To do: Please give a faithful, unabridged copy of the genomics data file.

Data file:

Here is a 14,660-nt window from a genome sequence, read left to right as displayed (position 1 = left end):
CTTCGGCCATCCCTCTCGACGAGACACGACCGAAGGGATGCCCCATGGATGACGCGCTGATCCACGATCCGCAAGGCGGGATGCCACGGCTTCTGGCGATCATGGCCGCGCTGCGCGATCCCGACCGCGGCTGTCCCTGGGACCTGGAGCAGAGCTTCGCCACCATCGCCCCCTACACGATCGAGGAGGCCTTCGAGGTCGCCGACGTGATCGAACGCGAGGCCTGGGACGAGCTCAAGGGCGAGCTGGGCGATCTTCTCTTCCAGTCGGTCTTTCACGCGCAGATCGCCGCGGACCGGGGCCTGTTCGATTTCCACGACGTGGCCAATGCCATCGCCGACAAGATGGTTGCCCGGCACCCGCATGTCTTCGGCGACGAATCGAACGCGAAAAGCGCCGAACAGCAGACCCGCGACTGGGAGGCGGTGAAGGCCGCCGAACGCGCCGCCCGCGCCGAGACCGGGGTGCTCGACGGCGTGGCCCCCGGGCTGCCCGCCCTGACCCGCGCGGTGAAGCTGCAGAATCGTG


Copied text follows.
Here is a 14,660-nt window from a genome sequence, read left to right as displayed (position 1 = left end):
CTTCGGCCATCCCTCTCGACGAGACACGACCGAAGGGATGCCCCATGGATGACGCGCTGATCCACGATCCGCAAGGCGGGATGCCACGGCTTCTGGCGATCATGGCCGCGCTGCGCGATCCCGACCGCGGCTGTCCCTGGGACCTGGAGCAGAGCTTCGCCACCATCGCCCCCTACACGATCGAGGAGGCCTTCGAGGTCGCCGACGTGATCGAACGCGAGGCCTGGGACGAGCTCAAGGGCGAGCTGGGCGATCTTCTCTTCCAGTCGGTCTTTCACGCGCAGATCGCCGCGGACCGGGGCCTGTTCGATTTCCACGACGTGGCCAATGCCATCGCCGACAAGATGGTTGCCCGGCACCCGCATGTCTTCGGCGACGAATCGAACGCGAAAAGCGCCGAACAGCAGACCCGCGACTGGGAGGCGGTGAAGGCCGCCGAACGCGCCGCCCGCGCCGAGACCGGGGTGCTCGACGGCGTGGCCCCCGGGCTGCCCGCCCTGACCCGCGCGGTGAAGCTGCAGAATCGTG